Sat. Jun 15th, 2024
alert-–-bonza-ceo-reveals-why-he-chooses-to-take-a-train-rather-than-fly-as-ticket-prices-skyrocketAlert – Bonza CEO reveals why he chooses to take a train rather than fly as ticket prices skyrocket

A budget airline boss has resorted to taking the train rather than flying because of the exorbitant cost of airfares. 

Bonza CEO Tim Jordan decided to take an 8-hour train ride from Sydney to Coffs Harbour, in NSW, to attend meetings, rather than fork out $1,000 for flights. 

In a post shared to LinkedIn last week, Mr Jordan posted a screenshot of the flight costs and called out slot rules he argues that make it difficult for his airline to launch services out of Sydney. 

‘There is some significant irony that owing to the current cost of airfares (about $1,000 round trip for about 500km each way…) to Sydney I’m now catching a train for 8 hours+ each way for meetings,’ he wrote. 

Mr Jordan (pictured) has been critical of slot rules which he argues make it difficult for his airline to launch services out of Sydney

Tim Jordan, CEO of budget airline Bonza, decided to take an 8-hour train ride from Sydney to Coffs Harbour to attend meetings, rather than fork out $1000 for flights

‘One meeting is very ironically with Sydney Airport to talk about access for Bonza at Sydney so that we can potentially bring low-cost airfares to 2 million more regionally based Australians in about 16 regional locations across the country and, of course, nearly 6 million residents in the Sydney basin.’ 

The post comes amid criticism that the current rules for securing take-off times punish smaller airlines and allow the big carriers such as Qantas the ability to ‘hoard’ the most profitable periods.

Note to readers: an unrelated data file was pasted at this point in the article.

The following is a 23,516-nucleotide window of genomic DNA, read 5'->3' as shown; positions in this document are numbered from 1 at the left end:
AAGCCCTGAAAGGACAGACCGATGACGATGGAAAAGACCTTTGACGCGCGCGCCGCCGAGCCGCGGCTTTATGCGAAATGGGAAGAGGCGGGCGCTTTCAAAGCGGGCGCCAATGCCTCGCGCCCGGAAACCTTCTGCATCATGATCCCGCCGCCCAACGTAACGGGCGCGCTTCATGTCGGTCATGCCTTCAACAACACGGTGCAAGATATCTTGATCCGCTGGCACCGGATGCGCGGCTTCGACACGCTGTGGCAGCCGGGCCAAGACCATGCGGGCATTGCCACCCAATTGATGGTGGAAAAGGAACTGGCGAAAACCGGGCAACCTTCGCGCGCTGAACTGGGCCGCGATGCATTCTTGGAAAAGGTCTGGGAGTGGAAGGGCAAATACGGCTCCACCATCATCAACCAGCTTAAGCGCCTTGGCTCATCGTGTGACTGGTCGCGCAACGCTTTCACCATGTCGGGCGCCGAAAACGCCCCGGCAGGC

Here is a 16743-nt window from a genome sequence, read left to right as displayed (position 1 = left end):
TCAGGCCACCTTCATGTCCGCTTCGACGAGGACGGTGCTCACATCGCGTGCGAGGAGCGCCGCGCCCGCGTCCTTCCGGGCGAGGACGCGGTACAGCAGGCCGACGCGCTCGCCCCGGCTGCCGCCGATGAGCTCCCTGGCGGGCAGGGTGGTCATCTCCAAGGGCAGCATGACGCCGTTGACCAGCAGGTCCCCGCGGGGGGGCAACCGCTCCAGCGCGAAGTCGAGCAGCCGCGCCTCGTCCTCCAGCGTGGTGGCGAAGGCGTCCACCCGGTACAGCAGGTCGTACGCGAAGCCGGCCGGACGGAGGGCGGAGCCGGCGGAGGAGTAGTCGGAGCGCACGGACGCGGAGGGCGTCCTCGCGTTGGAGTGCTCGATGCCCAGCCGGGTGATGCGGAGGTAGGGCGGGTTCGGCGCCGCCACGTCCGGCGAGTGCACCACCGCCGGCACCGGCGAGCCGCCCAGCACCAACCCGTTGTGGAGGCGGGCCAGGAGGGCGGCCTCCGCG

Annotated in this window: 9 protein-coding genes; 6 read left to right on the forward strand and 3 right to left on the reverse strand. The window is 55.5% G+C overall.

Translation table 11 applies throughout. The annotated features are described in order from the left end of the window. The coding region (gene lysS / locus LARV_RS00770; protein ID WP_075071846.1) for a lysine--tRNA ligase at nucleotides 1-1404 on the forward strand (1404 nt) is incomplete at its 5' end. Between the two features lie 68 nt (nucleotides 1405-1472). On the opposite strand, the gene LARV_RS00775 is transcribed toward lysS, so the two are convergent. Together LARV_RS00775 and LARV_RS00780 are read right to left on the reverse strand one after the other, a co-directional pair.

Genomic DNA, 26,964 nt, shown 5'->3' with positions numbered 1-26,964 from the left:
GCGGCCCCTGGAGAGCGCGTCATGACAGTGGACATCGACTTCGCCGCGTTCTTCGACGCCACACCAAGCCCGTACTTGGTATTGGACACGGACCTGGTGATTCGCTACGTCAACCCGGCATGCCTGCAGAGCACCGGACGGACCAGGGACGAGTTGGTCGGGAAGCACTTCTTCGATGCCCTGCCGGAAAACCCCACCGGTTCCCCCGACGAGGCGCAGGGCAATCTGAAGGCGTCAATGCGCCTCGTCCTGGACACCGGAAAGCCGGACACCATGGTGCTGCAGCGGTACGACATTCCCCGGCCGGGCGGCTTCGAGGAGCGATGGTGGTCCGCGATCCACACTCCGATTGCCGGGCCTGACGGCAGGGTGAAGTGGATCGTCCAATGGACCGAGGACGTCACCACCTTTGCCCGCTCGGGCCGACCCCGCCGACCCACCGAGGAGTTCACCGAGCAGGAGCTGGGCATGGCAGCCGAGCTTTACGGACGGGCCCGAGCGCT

‘That’s potentially 8 million Australians (nearly 1 in 3 of us) with potentially more access to low-cost airfares to/from Sydney and consequently hundreds of millions of dollars of additional annual economic benefit (plus the social and community benefits),’ Mr Jordan said. 

‘All that from Sydney slots that today go unused by incumbent operators (because they get cancelled, etc) and consequently produce zero/no benefit for anyone (excluding incumbents, of course).’

The current 80:20 rule means airlines need to use their take-off slots at least 80 per cent of the time in order to retain them indefinitely.

The slot rules are necessary because two aircraft cannot simultaneously take off on the same runway. 

Mr Jordan has been a long-time critic of the system, which he has previously called the ‘biggest single issue’ in domestic aviation.

In his post, Mr Jordan said Bonza had opened up seven new direct routes out of Melbourne’s Tullamarine that were not previously offered by any other airline. 

Mr Jordan said his airline Bonza had opened up seven new direct routes out of Melbourne’s Tullamarine that were not previously offered by any other airline

Mr Jordan shared an image of expensive flights between Sydney and Coffs Harbour 

He said the routes to Toowoomba, Port Macquarie, Bundaberg, Rocky, Tamworth, Gladstone and Mackay offered travellers ‘average savings of more than $400+’. 

‘These are very real and very significant savings when communities need them most, and we can do the same in Sydney in 2024 if only we could get access to limited peak slots required for SYD aircraft basing,’ he said.

‘Government certainly isn’t easy, but better utilising SYD slots surely must be one of the easier changes to make that will positively impact millions of us across many regions when Australians need it most.’

Last month, Transport Minister Catherine King released the government’s long-awaited green paper into Australian aviation to 2050, and stated Sydney Airport’s slot allocation scheme would be reformed ‘in due course’.

The green paper was released for industry consultation ahead of a formal white paper, which is due by the middle of 2024.

Sydney Airport, which has no say over the rules, also advocates for a change.

error: Content is protected !!